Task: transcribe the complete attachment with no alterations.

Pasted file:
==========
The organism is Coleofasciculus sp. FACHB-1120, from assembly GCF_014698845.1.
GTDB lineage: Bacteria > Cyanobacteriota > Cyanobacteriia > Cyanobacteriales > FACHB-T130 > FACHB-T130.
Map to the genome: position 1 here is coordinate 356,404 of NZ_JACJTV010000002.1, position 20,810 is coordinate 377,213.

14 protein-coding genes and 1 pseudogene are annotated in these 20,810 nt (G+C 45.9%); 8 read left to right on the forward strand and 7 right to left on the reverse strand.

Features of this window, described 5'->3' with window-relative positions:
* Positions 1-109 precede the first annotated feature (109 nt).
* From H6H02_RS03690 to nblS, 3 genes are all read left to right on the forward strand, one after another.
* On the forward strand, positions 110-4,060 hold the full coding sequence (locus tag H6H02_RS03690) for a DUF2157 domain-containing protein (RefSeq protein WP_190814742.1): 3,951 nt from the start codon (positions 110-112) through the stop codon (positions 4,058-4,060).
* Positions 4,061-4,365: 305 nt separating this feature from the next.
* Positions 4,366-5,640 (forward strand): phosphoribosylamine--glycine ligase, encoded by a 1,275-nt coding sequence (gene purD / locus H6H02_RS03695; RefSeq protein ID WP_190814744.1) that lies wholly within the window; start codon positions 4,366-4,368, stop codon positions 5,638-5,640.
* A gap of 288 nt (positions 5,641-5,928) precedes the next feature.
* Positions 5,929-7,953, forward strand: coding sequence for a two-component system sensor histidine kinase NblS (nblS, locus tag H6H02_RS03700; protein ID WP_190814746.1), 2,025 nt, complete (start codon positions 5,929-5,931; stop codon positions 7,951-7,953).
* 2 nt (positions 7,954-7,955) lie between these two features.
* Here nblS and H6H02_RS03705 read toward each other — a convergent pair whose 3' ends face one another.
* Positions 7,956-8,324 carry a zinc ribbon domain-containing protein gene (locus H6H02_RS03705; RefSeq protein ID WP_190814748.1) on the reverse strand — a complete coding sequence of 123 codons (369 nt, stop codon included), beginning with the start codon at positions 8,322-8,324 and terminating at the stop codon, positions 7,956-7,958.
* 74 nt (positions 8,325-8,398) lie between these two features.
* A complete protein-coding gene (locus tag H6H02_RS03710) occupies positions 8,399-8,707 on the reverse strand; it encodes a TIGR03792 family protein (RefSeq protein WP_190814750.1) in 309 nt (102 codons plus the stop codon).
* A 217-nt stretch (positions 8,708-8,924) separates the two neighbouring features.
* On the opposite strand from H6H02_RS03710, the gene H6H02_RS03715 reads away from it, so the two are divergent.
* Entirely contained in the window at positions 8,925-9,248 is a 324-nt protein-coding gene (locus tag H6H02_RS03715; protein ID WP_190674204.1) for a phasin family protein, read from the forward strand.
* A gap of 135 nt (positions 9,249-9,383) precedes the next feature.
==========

The organism is Coleofasciculus sp. FACHB-1120, from assembly GCF_014698845.1.
GTDB lineage: Bacteria > Cyanobacteriota > Cyanobacteriia > Cyanobacteriales > FACHB-T130 > FACHB-T130.
Map to the genome: position 1 here is coordinate 356,404 of NZ_JACJTV010000002.1, position 20,810 is coordinate 377,213.

14 protein-coding genes and 1 pseudogene are annotated in these 20,810 nt (G+C 45.9%); 8 read left to right on the forward strand and 7 right to left on the reverse strand.

Features of this window, described 5'->3' with window-relative positions:
* Positions 1-109 precede the first annotated feature (109 nt).
* From H6H02_RS03690 to nblS, 3 genes are all read left to right on the forward strand, one after another.
* On the forward strand, positions 110-4,060 hold the full coding sequence (locus tag H6H02_RS03690) for a DUF2157 domain-containing protein (RefSeq protein WP_190814742.1): 3,951 nt from the start codon (positions 110-112) through the stop codon (positions 4,058-4,060).
* Positions 4,061-4,365: 305 nt separating this feature from the next.
* Positions 4,366-5,640 (forward strand): phosphoribosylamine--glycine ligase, encoded by a 1,275-nt coding sequence (gene purD / locus H6H02_RS03695; RefSeq protein ID WP_190814744.1) that lies wholly within the window; start codon positions 4,366-4,368, stop codon positions 5,638-5,640.
* A gap of 288 nt (positions 5,641-5,928) precedes the next feature.
* Positions 5,929-7,953, forward strand: coding sequence for a two-component system sensor histidine kinase NblS (nblS, locus tag H6H02_RS03700; protein ID WP_190814746.1), 2,025 nt, complete (start codon positions 5,929-5,931; stop codon positions 7,951-7,953).
* 2 nt (positions 7,954-7,955) lie between these two features.
* Here nblS and H6H02_RS03705 read toward each other — a convergent pair whose 3' ends face one another.
* Positions 7,956-8,324 carry a zinc ribbon domain-containing protein gene (locus H6H02_RS03705; RefSeq protein ID WP_190814748.1) on the reverse strand — a complete coding sequence of 123 codons (369 nt, stop codon included), beginning with the start codon at positions 8,322-8,324 and terminating at the stop codon, positions 7,956-7,958.
* 74 nt (positions 8,325-8,398) lie between these two features.
* A complete protein-coding gene (locus tag H6H02_RS03710) occupies positions 8,399-8,707 on the reverse strand; it encodes a TIGR03792 family protein (RefSeq protein WP_190814750.1) in 309 nt (102 codons plus the stop codon).
* A 217-nt stretch (positions 8,708-8,924) separates the two neighbouring features.
* On the opposite strand from H6H02_RS03710, the gene H6H02_RS03715 reads away from it, so the two are divergent.
* Entirely contained in the window at positions 8,925-9,248 is a 324-nt protein-coding gene (locus tag H6H02_RS03715; protein ID WP_190674204.1) for a phasin family protein, read from the forward strand.
* A gap of 135 nt (positions 9,249-9,383) precedes the next feature.